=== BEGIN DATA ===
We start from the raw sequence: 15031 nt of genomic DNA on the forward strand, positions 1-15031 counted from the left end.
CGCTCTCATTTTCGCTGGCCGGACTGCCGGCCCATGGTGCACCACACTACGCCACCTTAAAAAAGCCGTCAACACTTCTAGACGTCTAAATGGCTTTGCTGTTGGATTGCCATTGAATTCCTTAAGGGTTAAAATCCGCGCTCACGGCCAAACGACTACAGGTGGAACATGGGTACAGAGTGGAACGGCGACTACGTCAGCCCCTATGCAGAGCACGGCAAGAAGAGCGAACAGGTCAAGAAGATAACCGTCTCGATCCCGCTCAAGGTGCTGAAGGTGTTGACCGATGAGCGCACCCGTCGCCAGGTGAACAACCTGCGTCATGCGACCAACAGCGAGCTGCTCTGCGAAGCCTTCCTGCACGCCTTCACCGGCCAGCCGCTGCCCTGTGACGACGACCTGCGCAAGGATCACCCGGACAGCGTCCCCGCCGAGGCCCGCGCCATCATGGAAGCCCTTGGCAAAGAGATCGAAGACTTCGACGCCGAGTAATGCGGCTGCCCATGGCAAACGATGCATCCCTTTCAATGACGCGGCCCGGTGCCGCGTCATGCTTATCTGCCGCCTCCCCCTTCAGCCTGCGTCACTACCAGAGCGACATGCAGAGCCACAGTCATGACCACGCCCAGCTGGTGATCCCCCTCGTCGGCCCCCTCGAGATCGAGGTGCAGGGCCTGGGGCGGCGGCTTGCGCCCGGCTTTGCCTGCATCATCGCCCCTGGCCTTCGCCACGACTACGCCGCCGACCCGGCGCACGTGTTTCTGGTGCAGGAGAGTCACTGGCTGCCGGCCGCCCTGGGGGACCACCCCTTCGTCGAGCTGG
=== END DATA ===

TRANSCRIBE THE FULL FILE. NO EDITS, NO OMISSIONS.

We start from the raw sequence: 15031 nt of genomic DNA on the forward strand, positions 1-15031 counted from the left end.
CGCTCTCATTTTCGCTGGCCGGACTGCCGGCCCATGGTGCACCACACTACGCCACCTTAAAAAAGCCGTCAACACTTCTAGACGTCTAAATGGCTTTGCTGTTGGATTGCCATTGAATTCCTTAAGGGTTAAAATCCGCGCTCACGGCCAAACGACTACAGGTGGAACATGGGTACAGAGTGGAACGGCGACTACGTCAGCCCCTATGCAGAGCACGGCAAGAAGAGCGAACAGGTCAAGAAGATAACCGTCTCGATCCCGCTCAAGGTGCTGAAGGTGTTGACCGATGAGCGCACCCGTCGCCAGGTGAACAACCTGCGTCATGCGACCAACAGCGAGCTGCTCTGCGAAGCCTTCCTGCACGCCTTCACCGGCCAGCCGCTGCCCTGTGACGACGACCTGCGCAAGGATCACCCGGACAGCGTCCCCGCCGAGGCCCGCGCCATCATGGAAGCCCTTGGCAAAGAGATCGAAGACTTCGACGCCGAGTAATGCGGCTGCCCATGGCAAACGATGCATCCCTTTCAATGACGCGGCCCGGTGCCGCGTCATGCTTATCTGCCGCCTCCCCCTTCAGCCTGCGTCACTACCAGAGCGACATGCAGAGCCACAGTCATGACCACGCCCAGCTGGTGATCCCCCTCGTCGGCCCCCTCGAGATCGAGGTGCAGGGCCTGGGGCGGCGGCTTGCGCCCGGCTTTGCCTGCATCATCGCCCCTGGCCTTCGCCACGACTACGCCGCCGACCCGGCGCACGTGTTTCTGGTGCAGGAGAGTCACTGGCTGCCGGCCGCCCTGGGGGACCACCCCTTCGTCGAGCTGG